Why do I believe sovereignty is the proverbial fulcrum upon which the evolution of the legal order related to cyberspace rests? Because in many ways the coherence and efficacy of the larger international law structure identified by Tallinn 2.0 governing state cyber operations and the options available to States to respond to cyber threats rest on achieving greater clarity of the normative character and applicability of traditional notions of sovereignty to cyberspace.  Consider, for example, the case of a non-state, transnational terrorist organization like ISIL deploying a DDOS botnet, or procuring IT infrastructure to support its command and control, recruitment or propaganda operations, across cyberspace infrastructure located in multiple countries.  In many cases, cyber operations directed at disrupting these botnets, dismantling or disabling this infrastructure, or disrupting terrorist cyber operations could involve elegantly simple and precisely targeted technical cyber operations which will nonetheless take place, remotely or otherwise, on the physical and virtual infrastructure located in multiple states and may involve some degree of manipulation or deletion of data.  In its strictest form, the sovereignty-as-a-rule approach creates unworkable hurdles to States conducting such limited but potentially important operations.

Under the sovereignty-as-a-rule approach that Tallinn 2.0 adopts, launching a responsive operation (at least one that involves more than the elusive “de minimis”  effects) would be in violation of international law absent the consent of the State in whose territory the infrastructure resides, or some other international legal justification allowing for non-consensual action.  In practice, this will often leave States with the sole option of invoking self-help remedies because the simple reality is that the nature of cyberspace being what it is, seeking consent or Security Council authorization to take effective responsive actions is impractical.  Unfortunately, the recognized self-help remedies in international law identified in Tallinn 2.0 do not offer an easy answer either.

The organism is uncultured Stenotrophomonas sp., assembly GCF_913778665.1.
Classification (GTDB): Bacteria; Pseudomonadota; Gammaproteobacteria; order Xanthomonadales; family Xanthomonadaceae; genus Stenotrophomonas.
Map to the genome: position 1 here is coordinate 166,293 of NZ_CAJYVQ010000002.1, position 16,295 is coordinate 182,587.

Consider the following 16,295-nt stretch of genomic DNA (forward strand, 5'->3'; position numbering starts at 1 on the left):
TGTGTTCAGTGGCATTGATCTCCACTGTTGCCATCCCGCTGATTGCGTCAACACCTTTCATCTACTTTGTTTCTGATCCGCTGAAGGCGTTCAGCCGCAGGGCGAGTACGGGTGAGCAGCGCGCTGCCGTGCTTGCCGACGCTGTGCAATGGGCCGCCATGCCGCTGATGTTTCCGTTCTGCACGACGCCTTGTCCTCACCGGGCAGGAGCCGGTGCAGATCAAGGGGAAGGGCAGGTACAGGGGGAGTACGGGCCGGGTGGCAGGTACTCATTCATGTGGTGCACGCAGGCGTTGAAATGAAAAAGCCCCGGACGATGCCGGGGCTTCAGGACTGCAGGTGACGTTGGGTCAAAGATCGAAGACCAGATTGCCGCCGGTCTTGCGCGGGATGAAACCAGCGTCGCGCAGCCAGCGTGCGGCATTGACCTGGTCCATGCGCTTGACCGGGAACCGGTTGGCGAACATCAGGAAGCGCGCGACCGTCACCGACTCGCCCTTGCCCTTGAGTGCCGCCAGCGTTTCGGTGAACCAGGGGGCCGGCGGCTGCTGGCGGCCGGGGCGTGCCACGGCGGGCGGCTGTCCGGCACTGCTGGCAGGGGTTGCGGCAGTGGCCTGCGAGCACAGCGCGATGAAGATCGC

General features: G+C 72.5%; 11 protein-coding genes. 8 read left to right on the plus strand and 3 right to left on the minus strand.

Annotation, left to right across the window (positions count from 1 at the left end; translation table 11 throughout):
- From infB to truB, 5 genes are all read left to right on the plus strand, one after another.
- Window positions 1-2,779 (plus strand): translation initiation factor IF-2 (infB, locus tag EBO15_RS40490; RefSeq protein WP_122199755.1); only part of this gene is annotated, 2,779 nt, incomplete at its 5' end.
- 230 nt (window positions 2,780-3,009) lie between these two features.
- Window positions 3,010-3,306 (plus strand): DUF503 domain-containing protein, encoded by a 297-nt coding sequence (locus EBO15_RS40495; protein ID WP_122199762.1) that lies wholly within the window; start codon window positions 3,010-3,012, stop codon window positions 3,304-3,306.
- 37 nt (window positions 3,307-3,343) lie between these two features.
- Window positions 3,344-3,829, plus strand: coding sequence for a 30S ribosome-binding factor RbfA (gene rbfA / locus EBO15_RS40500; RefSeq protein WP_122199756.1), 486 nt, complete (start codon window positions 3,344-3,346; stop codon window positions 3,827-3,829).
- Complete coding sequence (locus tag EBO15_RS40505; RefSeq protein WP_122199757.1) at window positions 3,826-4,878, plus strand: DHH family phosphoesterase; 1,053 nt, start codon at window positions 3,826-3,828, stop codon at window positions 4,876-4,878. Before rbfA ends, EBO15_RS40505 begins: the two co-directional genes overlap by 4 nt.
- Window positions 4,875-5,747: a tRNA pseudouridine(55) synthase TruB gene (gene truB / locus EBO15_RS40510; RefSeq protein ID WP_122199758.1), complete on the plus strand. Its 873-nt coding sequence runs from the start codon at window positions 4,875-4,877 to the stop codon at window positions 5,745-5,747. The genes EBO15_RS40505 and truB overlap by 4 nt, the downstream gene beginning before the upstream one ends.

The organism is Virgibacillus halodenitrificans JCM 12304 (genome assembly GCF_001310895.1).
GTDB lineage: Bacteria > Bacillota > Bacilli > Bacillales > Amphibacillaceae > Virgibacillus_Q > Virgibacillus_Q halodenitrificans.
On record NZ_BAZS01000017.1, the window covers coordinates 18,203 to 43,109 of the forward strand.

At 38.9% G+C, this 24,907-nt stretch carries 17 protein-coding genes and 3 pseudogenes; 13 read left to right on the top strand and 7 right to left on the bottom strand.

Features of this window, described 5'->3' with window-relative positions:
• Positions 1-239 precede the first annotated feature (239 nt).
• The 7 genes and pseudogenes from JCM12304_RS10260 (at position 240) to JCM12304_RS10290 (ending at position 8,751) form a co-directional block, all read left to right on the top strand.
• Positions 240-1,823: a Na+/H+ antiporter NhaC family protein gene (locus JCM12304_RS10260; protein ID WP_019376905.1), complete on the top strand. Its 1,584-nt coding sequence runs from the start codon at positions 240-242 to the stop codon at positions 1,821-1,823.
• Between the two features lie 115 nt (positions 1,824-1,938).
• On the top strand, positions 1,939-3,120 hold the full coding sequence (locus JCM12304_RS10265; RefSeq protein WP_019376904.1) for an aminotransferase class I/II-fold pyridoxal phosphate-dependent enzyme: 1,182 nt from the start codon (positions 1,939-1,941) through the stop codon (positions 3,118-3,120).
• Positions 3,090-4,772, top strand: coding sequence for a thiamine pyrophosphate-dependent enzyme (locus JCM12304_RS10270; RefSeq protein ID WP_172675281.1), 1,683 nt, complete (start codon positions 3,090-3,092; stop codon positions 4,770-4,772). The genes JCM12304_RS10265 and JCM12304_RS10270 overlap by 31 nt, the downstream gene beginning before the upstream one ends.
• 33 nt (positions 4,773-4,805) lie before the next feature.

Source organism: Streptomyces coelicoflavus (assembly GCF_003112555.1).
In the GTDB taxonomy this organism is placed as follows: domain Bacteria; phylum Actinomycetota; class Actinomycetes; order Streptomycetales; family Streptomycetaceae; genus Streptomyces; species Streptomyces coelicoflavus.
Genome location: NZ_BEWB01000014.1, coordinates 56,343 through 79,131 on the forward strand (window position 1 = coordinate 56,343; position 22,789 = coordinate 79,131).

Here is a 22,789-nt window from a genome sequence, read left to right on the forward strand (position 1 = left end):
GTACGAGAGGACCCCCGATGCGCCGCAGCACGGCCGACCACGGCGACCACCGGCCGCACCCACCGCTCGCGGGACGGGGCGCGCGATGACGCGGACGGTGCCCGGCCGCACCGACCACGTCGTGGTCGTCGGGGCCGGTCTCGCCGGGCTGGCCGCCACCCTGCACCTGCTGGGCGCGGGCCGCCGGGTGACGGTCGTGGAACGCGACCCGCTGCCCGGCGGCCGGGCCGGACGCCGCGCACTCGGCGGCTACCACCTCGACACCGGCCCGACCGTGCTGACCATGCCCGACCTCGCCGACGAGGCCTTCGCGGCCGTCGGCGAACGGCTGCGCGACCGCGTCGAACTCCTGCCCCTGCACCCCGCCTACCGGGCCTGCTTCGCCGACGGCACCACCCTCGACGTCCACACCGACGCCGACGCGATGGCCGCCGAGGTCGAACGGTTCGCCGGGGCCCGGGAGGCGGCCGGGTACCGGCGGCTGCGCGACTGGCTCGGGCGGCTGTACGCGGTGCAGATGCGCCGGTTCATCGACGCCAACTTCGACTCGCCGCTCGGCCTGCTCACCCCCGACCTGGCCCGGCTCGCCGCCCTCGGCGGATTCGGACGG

The doctrine of countermeasures set out in Tallinn 2.0 is illustrative.  There are several aspects of the traditional rule of countermeasures (the successor to the non-forceful component of what used to be known as the law of reprisals) that do not accord easily with the dynamic environment of cyberspace.  Among these are the strict notice requirement, the absence of anticipatory countermeasures, and the absence of a collective remedy as in the case of collective self-defense.  For purposes of the present example, a key limitation on the availability of this self-help remedy is that, also unlike self-defense, countermeasures cannot be invoked as a justification for actions taken against non-state actors.  As such, if sovereignty is itself a rule of international law, the State seeking to conduct the cyber operations above can do so only with the consent of each State in whose territory the cyber action will occur, or based on a reasonable determination that those States are themselves in breach of an international obligation.